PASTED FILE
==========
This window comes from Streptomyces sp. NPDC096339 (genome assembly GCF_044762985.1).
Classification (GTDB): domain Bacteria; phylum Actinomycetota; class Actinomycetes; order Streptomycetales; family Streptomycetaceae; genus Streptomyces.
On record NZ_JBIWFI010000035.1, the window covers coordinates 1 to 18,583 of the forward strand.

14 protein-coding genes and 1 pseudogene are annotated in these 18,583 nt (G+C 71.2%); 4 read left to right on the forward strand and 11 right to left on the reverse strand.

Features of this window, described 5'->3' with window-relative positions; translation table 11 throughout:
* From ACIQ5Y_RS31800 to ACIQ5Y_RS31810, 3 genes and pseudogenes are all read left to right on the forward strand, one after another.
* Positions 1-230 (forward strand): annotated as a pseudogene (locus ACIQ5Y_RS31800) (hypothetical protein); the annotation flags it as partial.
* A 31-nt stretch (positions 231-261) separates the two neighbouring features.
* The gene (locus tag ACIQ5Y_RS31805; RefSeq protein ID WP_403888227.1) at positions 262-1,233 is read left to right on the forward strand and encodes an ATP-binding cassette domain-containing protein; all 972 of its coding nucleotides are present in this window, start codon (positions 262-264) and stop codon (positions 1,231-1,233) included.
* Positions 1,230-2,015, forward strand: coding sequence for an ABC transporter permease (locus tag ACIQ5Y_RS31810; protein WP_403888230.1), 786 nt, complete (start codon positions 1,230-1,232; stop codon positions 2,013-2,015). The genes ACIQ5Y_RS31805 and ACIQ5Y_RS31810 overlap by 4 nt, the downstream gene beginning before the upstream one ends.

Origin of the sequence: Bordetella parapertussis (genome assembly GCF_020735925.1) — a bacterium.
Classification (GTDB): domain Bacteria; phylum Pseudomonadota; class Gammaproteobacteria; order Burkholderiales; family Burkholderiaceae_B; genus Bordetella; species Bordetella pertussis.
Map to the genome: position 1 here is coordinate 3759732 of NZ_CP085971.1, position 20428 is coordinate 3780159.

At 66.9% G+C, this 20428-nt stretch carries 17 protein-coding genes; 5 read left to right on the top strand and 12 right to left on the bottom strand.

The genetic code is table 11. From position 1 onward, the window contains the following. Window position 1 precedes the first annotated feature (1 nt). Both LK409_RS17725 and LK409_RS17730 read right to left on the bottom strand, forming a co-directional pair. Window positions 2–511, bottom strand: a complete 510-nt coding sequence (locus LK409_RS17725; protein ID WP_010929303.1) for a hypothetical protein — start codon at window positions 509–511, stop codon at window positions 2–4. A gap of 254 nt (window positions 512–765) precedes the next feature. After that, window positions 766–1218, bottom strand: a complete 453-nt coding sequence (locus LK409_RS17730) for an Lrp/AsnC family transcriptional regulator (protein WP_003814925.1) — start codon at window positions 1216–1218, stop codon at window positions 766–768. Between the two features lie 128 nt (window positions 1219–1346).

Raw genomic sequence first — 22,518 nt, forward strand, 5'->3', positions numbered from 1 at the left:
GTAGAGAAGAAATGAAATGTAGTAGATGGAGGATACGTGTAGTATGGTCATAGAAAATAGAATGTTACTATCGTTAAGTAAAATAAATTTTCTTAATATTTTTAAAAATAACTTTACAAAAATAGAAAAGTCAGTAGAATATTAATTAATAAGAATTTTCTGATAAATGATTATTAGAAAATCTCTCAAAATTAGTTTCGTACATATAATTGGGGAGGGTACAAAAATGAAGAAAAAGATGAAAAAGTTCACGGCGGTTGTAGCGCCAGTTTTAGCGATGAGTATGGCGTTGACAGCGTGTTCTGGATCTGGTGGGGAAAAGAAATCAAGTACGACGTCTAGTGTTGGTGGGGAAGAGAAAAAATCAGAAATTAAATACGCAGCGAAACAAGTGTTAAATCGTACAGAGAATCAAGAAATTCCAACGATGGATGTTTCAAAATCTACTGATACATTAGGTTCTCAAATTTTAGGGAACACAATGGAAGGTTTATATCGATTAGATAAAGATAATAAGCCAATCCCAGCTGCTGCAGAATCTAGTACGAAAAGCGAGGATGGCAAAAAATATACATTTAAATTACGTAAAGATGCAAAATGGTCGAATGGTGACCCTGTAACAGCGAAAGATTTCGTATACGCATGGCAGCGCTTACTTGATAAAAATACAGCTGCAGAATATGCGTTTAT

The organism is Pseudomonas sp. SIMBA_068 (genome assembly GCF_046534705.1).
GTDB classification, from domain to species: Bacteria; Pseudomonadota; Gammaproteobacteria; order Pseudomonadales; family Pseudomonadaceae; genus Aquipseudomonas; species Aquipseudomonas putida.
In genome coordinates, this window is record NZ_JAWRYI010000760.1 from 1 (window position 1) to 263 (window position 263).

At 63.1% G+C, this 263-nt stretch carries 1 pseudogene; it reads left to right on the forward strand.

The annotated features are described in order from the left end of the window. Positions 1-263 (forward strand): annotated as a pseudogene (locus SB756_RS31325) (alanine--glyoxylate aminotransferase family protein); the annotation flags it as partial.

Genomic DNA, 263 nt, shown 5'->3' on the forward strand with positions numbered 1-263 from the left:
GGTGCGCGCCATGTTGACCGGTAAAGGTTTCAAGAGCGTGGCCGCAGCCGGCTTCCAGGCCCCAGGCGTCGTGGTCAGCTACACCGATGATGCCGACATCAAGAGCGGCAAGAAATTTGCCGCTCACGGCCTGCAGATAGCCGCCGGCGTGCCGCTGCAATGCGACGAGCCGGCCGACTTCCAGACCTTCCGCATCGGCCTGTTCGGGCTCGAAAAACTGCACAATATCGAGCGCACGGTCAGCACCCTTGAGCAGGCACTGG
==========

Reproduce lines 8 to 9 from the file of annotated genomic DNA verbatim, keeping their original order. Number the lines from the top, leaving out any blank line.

* A 31-nt stretch (positions 231-261) separates the two neighbouring features.
* The gene (locus tag ACIQ5Y_RS31805; RefSeq protein ID WP_403888227.1) at positions 262-1,233 is read left to right on the forward strand and encodes an ATP-binding cassette domain-containing protein; all 972 of its coding nucleotides are present in this window, start codon (positions 262-264) and stop codon (positions 1,231-1,233) included.